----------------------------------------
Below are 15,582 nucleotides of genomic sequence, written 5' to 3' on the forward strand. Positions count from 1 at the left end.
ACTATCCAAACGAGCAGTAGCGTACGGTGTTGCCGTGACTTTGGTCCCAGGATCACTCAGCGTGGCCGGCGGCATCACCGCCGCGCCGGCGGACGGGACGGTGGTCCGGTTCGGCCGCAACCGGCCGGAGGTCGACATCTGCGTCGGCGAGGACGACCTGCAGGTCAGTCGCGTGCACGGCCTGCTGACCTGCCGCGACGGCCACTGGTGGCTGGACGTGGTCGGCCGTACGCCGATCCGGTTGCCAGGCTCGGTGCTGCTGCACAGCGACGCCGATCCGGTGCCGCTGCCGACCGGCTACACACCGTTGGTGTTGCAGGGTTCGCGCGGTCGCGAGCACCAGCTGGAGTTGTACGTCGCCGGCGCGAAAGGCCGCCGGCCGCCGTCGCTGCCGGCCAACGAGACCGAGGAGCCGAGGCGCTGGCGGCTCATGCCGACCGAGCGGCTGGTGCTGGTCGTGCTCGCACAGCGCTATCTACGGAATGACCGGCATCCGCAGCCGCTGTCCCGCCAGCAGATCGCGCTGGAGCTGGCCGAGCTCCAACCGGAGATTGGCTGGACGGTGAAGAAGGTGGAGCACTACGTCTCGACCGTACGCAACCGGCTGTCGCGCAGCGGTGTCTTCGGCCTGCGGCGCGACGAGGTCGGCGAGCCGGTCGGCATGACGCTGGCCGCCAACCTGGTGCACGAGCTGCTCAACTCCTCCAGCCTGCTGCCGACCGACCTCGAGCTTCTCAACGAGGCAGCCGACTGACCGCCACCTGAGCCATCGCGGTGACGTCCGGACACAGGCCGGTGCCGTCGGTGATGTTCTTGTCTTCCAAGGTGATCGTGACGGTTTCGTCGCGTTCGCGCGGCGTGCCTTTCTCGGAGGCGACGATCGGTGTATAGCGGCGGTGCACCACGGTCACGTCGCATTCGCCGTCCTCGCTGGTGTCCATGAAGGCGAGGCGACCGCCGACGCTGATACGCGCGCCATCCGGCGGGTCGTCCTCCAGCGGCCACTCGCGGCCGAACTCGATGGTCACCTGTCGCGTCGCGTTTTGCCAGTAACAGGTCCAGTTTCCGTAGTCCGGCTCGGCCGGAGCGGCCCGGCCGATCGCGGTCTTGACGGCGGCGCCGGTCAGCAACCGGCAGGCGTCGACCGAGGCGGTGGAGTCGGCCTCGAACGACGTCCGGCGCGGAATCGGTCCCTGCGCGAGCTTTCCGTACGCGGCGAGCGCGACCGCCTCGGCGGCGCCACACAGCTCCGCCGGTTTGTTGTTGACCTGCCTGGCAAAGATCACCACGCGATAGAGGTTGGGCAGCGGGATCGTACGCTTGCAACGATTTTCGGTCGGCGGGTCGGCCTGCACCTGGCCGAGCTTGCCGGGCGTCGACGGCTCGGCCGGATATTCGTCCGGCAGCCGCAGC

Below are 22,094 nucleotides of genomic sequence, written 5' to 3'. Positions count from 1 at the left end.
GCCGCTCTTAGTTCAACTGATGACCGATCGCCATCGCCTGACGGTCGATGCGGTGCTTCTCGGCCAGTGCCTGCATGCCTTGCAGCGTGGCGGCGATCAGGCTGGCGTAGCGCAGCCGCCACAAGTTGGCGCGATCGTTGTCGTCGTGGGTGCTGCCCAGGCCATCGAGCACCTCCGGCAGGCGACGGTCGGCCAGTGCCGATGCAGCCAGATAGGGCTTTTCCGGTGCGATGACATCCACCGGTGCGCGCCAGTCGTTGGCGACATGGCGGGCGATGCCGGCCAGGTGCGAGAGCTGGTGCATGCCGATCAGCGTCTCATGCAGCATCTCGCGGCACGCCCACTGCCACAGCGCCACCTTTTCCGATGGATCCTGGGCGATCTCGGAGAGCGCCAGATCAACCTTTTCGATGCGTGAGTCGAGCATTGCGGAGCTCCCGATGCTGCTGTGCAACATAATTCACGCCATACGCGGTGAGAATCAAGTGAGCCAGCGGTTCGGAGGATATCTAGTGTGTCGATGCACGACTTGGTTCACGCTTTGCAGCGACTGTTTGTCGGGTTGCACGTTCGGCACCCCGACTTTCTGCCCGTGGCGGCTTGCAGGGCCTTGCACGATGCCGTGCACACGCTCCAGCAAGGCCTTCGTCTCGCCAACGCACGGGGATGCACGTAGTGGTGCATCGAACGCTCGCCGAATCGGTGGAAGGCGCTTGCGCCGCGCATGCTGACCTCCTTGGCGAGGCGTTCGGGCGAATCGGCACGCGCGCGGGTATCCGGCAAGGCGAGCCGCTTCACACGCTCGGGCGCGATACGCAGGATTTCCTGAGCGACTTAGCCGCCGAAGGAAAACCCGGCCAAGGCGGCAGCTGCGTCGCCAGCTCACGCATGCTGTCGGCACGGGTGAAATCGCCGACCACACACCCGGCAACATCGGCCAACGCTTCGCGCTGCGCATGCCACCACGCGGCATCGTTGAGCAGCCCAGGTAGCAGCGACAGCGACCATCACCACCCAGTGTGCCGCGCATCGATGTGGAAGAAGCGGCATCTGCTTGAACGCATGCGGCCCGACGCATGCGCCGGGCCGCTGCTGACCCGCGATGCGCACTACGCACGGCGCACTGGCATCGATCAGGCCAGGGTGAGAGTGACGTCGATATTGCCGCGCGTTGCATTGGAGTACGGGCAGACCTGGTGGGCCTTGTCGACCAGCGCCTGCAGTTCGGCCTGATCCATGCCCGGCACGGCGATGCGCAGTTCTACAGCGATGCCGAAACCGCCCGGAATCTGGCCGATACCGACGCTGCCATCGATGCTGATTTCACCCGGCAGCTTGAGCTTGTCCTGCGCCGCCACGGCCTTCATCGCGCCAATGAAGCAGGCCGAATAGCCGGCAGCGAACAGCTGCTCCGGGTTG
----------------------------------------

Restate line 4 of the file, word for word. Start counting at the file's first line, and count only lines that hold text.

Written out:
GCCGCTCTTAGTTCAACTGATGACCGATCGCCATCGCCTGACGGTCGATGCGGTGCTTCTCGGCCAGTGCCTGCATGCCTTGCAGCGTGGCGGCGATCAGGCTGGCGTAGCGCAGCCGCCACAAGTTGGCGCGATCGTTGTCGTCGTGGGTGCTGCCCAGGCCATCGAGCACCTCCGGCAGGCGACGGTCGGCCAGTGCCGATGCAGCCAGATAGGGCTTTTCCGGTGCGATGACATCCACCGGTGCGCGCCAGTCGTTGGCGACATGGCGGGCGATGCCGGCCAGGTGCGAGAGCTGGTGCATGCCGATCAGCGTCTCATGCAGCATCTCGCGGCACGCCCACTGCCACAGCGCCACCTTTTCCGATGGATCCTGGGCGATCTCGGAGAGCGCCAGATCAACCTTTTCGATGCGTGAGTCGAGCATTGCGGAGCTCCCGATGCTGCTGTGCAACATAATTCACGCCATACGCGGTGAGAATCAAGTGAGCCAGCGGTTCGGAGGATATCTAGTGTGTCGATGCACGACTTGGTTCACGCTTTGCAGCGACTGTTTGTCGGGTTGCACGTTCGGCACCCCGACTTTCTGCCCGTGGCGGCTTGCAGGGCCTTGCACGATGCCGTGCACACGCTCCAGCAAGGCCTTCGTCTCGCCAACGCACGGGGATGCACGTAGTGGTGCATCGAACGCTCGCCGAATCGGTGGAAGGCGCTTGCGCCGCGCATGCTGACCTCCTTGGCGAGGCGTTCGGGCGAATCGGCACGCGCGCGGGTATCCGGCAAGGCGAGCCGCTTCACACGCTCGGGCGCGATACGCAGGATTTCCTGAGCGACTTAGCCGCCGAAGGAAAACCCGGCCAAGGCGGCAGCTGCGTCGCCAGCTCACGCATGCTGTCGGCACGGGTGAAATCGCCGACCACACACCCGGCAACATCGGCCAACGCTTCGCGCTGCGCATGCCACCACGCGGCATCGTTGAGCAGCCCAGGTAGCAGCGACAGCGACCATCACCACCCAGTGTGCCGCGCATCGATGTGGAAGAAGCGGCATCTGCTTGAACGCATGCGGCCCGACGCATGCGCCGGGCCGCTGCTGACCCGCGATGCGCACTACGCACGGCGCACTGGCATCGATCAGGCCAGGGTGAGAGTGACGTCGATATTGCCGCGCGTTGCATTGGAGTACGGGCAGACCTGGTGGGCCTTGTCGACCAGCGCCTGCAGTTCGGCCTGATCCATGCCCGGCACGGCGATGCGCAGTTCTACAGCGATGCCGAAACCGCCCGGAATCTGGCCGATACCGACGCTGCCATCGATGCTGATTTCACCCGGCAGCTTGAGCTTGTCCTGCGCCGCCACGGCCTTCATCGCGCCAATGAAGCAGGCCGAATAGCCGGCAGCGAACAGCTGCTCCGGGTTG